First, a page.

Here at www.EvidenceBasedBirth.com and on my Facebook page, I receive many questions about the evidence for various labor and delivery practices. Unfortunately, due to my busy life as a professor and a mother of two, I don’t have time to write all the evidence-based articles that I would like. So that’s why I love to point people to evidence-based blog articles that other people have already written. Here are a few of my favorites!
Disclaimer: I agree with most, but not all, of the points listed in these articles. I probably would have written my articles in a slightly different style. But with that being said, I think these are reliable sources and that the authors cover the available research pretty thoroughly.
Q: What is the evidence for delayed cord clamping?
A: Nicholas Fogelson (the Academic OB/GYN) has a series of articles on delayed cord clamping. You can read his original article here, a follow-up article here, and if you have time you can watch his grand rounds lecture on YouTube here. To sum it all up, delayed cord clamping has many benefits for both pre-term and term infants, although it does lead to a higher risk of jaundice. (The higher risk of jaundice is not surprising, really, since the breakdown of red blood cells contributes to jaundice, and infants who have delayed cord clamping have more red blood cells).
Q: My doctor says that my baby has to stay lower than my placenta if I want delayed cord clamping. Is this true?
A: Dr. Mark Sloan (a pediatrician) has written an article about this and other controversies related to delayed cord clamping here. The short answer? No, the baby does not have to stay below the level of the placenta while the cord is still intact; it is perfectly fine for the baby to be in your arms!
Q: Is evening primrose oil safe to use during pregnancy?
A: Jen Kamel of VBACFacts.com looked at the very little research available on evening primrose oil and summarized the evidence here. Her conclusions? There is no evidence showing that evening primrose oil (EPO) is safe during pregnancy, and there may be potential harms.
Q: What is the evidence for letting the placenta come out on its own time versus giving Pitocin and putting traction on the cord?
A: Midwife Thinking wrote an interesting article about the evidence on this topic here, explaining why the evidence suggests that “active management” (giving Pitocin and putting traction on the cord) may be more beneficial for most women who give birth in hospital settings. (To understand why I highlighted those two words— “most” and “hospital”—read the article!).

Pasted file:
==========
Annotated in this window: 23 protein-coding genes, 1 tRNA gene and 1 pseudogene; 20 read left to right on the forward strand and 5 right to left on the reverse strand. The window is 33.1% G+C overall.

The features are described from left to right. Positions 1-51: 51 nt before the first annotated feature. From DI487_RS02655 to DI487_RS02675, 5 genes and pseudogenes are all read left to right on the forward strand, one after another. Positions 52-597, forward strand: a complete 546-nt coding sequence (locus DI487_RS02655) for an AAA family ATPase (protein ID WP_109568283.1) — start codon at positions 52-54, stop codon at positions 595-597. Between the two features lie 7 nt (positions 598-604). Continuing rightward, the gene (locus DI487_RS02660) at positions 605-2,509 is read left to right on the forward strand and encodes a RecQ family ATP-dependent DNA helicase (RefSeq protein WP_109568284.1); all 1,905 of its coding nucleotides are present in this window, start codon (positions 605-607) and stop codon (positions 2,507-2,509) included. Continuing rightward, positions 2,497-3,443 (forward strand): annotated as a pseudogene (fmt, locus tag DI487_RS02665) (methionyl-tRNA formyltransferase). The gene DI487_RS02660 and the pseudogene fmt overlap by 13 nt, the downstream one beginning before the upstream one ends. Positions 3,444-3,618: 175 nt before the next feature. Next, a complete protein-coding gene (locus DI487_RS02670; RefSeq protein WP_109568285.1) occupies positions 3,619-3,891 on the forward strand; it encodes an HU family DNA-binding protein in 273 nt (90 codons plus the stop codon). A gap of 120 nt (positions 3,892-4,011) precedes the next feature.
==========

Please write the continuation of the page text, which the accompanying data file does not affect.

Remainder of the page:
Q: Can you lead me to evidence-based research or randomized double-blind studies regarding placenta encapsulation?
A: As far as I can tell, no research on this subject exists! Unfortunately, I can’t help you evaluate the research evidence if there is none to be had.
Q: I’m looking for information on epidurals. Can you help?
A: It’s not a blog article, but there is a great evidence-based resource about epidurals on Childbirth Connection’s website, which you can read here. The take-home point? Epidurals are highly effective at relieving pain but also carry many potential harms.
Q: Is suspected “big baby” a valid medical reason for an induction or C-section?
A: Jill Arnold from the Unnecesarean has written extensively about the research on this topic. You can see a list of her “big baby” articles here, or you can just check out this one (my favorite). Want the quick answer? Current evidence does not support early induction of labor for suspected big babies. Induction of labor doubles the risk of cesarean delivery without reducing the risk of shoulder dystocia or newborn morbidity. The same could be said for elective C-section for a suspected big baby—this practice is not supported by evidence.
Q: Was my Cesarean for “failure to progress” really necessary?
A: It would be inappropriate for me to listen to your story and tell you whether or not your C-section was necessary. However, research has shown that “failure to progress,” also known as labor dystocia, is a common cause of preventable C-sections. In fact, a substantial number of un-planned C-sections are due to “failure to progress,” and research shows that almost all of the time these diagnoses were made prematurely. The Well-Rounded Mama talks about how a woman’s failure to progress is frequently just the care provider’s “failure to wait”—especially when it comes to larger women. You can read her evidence-based article here.
What are your favorite evidence-based articles? Please feel free to link to them!
Warning: comments with 3 or more links are usually sent to my spam folder, so please limit yourself to 2 links per comment.
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